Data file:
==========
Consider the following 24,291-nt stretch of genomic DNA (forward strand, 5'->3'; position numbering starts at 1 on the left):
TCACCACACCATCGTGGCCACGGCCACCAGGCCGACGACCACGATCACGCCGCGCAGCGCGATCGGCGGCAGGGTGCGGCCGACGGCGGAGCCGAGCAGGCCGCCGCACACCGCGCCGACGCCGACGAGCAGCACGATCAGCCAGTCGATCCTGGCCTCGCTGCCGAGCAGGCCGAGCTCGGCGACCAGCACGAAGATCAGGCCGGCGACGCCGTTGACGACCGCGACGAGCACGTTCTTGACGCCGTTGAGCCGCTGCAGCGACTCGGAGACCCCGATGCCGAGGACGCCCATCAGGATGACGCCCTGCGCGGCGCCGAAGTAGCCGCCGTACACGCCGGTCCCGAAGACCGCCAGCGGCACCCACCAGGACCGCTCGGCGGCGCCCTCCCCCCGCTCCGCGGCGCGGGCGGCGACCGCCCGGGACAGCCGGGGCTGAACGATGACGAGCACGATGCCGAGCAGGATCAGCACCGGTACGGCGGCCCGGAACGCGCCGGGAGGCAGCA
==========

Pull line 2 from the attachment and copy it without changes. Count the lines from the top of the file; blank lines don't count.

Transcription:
TCACCACACCATCGTGGCCACGGCCACCAGGCCGACGACCACGATCACGCCGCGCAGCGCGATCGGCGGCAGGGTGCGGCCGACGGCGGAGCCGAGCAGGCCGCCGCACACCGCGCCGACGCCGACGAGCAGCACGATCAGCCAGTCGATCCTGGCCTCGCTGCCGAGCAGGCCGAGCTCGGCGACCAGCACGAAGATCAGGCCGGCGACGCCGTTGACGACCGCGACGAGCACGTTCTTGACGCCGTTGAGCCGCTGCAGCGACTCGGAGACCCCGATGCCGAGGACGCCCATCAGGATGACGCCCTGCGCGGCGCCGAAGTAGCCGCCGTACACGCCGGTCCCGAAGACCGCCAGCGGCACCCACCAGGACCGCTCGGCGGCGCCCTCCCCCCGCTCCGCGGCGCGGGCGGCGACCGCCCGGGACAGCCGGGGCTGAACGATGACGAGCACGATGCCGAGCAGGATCAGCACCGGTACGGCGGCCCGGAACGCGCCGGGAGGCAGCA